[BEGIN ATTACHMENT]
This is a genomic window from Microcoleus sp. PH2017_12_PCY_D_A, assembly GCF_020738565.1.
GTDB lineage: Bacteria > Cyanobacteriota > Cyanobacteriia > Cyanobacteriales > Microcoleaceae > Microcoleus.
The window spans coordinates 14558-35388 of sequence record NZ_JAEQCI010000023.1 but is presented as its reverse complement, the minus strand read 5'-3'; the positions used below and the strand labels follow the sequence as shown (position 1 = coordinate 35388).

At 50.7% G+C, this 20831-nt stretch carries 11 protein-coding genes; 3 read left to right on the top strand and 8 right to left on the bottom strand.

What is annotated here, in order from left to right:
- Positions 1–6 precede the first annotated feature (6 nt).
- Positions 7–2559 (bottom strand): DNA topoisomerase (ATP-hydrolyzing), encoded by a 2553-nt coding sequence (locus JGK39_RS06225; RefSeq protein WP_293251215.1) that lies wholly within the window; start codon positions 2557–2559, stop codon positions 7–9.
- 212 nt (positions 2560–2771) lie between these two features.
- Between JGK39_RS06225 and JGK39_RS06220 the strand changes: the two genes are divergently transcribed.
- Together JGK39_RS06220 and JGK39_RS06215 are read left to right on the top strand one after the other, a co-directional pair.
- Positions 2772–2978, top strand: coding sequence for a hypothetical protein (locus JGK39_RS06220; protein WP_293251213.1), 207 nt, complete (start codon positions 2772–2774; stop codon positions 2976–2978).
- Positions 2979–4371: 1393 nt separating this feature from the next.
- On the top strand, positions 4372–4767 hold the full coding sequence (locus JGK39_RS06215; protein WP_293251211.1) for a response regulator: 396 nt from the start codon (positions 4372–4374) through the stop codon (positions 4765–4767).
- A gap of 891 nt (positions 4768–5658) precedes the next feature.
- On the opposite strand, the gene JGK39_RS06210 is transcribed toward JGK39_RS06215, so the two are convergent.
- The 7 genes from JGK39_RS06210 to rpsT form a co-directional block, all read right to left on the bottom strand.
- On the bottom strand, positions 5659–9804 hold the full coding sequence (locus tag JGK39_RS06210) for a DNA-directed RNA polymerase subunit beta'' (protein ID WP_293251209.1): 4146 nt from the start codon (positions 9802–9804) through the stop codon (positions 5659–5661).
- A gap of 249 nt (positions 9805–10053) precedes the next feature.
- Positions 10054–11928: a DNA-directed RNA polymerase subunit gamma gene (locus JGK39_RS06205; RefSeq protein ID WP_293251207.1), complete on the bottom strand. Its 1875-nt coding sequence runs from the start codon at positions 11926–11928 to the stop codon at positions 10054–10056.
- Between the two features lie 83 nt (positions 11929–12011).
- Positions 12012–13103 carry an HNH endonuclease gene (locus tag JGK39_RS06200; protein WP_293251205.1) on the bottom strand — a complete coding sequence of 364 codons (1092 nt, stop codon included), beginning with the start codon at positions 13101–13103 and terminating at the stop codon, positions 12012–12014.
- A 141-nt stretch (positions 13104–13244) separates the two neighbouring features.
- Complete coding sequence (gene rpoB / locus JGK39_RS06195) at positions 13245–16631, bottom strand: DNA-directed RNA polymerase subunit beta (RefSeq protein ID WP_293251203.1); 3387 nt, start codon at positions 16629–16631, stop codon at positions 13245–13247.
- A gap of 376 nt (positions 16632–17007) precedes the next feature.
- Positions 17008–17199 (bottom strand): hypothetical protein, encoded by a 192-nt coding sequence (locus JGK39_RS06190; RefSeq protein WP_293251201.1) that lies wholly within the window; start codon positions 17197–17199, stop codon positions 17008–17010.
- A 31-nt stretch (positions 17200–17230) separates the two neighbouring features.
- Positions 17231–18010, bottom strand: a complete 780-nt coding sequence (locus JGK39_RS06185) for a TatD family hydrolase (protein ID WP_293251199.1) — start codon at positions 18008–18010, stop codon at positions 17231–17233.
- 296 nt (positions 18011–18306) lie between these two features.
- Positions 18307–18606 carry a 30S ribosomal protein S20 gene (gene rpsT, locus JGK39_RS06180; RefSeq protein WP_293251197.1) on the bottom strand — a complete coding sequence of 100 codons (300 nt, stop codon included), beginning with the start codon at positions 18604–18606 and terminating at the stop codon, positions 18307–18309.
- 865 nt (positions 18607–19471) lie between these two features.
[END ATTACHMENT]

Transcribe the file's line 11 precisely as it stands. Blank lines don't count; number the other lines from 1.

- Positions 2772–2978, top strand: coding sequence for a hypothetical protein (locus JGK39_RS06220; protein WP_293251213.1), 207 nt, complete (start codon positions 2772–2774; stop codon positions 2976–2978).